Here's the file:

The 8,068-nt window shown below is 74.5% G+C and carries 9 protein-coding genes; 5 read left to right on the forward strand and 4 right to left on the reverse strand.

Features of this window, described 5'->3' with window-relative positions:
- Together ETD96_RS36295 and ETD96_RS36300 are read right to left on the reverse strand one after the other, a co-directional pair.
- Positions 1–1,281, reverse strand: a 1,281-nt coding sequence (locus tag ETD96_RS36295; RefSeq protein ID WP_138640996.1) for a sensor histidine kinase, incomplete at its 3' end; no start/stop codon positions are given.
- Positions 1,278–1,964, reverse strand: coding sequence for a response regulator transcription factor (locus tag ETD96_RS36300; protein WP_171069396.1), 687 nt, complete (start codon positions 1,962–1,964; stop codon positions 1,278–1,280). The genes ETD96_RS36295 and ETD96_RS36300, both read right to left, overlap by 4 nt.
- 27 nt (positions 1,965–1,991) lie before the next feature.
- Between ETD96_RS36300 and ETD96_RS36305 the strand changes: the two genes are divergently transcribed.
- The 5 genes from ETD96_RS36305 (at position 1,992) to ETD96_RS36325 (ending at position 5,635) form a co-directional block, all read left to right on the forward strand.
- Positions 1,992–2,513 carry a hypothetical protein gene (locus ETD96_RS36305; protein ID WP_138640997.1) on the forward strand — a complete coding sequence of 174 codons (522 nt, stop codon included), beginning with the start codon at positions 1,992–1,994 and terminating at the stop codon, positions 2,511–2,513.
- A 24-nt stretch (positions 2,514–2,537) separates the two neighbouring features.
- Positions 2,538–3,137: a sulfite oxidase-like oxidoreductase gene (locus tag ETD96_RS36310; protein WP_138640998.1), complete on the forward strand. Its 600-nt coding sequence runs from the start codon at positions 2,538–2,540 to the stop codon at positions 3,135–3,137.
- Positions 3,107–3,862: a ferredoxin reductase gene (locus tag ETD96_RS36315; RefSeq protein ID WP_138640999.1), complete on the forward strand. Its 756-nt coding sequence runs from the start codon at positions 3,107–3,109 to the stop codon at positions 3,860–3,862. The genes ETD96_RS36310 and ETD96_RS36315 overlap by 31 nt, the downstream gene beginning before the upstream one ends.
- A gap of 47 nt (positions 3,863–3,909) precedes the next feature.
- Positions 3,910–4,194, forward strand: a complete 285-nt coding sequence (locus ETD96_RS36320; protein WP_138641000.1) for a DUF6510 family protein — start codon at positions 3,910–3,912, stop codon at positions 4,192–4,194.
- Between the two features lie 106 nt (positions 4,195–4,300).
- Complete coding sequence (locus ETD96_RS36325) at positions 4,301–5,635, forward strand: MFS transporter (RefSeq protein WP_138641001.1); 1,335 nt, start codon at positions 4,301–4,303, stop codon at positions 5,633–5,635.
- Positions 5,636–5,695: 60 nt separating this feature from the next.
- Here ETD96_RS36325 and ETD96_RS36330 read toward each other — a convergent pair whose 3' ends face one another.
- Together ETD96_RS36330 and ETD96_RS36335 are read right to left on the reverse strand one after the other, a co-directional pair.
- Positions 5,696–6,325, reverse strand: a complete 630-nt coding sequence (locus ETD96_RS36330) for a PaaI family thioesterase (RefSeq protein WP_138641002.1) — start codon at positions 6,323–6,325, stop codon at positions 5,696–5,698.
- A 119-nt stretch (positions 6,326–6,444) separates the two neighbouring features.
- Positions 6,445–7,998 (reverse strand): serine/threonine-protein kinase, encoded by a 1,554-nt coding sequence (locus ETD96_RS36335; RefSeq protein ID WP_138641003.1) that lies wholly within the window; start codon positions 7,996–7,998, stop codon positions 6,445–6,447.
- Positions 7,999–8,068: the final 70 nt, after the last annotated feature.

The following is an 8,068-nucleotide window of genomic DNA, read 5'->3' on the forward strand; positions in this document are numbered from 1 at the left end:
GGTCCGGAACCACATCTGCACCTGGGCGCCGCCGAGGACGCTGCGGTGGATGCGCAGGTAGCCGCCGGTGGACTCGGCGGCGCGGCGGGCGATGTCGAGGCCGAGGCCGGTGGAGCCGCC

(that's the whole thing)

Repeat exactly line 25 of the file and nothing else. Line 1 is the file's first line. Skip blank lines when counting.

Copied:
GGTCCGGAACCACATCTGCACCTGGGCGCCGCCGAGGACGCTGCGGTGGATGCGCAGGTAGCCGCCGGTGGACTCGGCGGCGCGGCGGGCGATGTCGAGGCCGAGGCCGGTGGAGCCGCC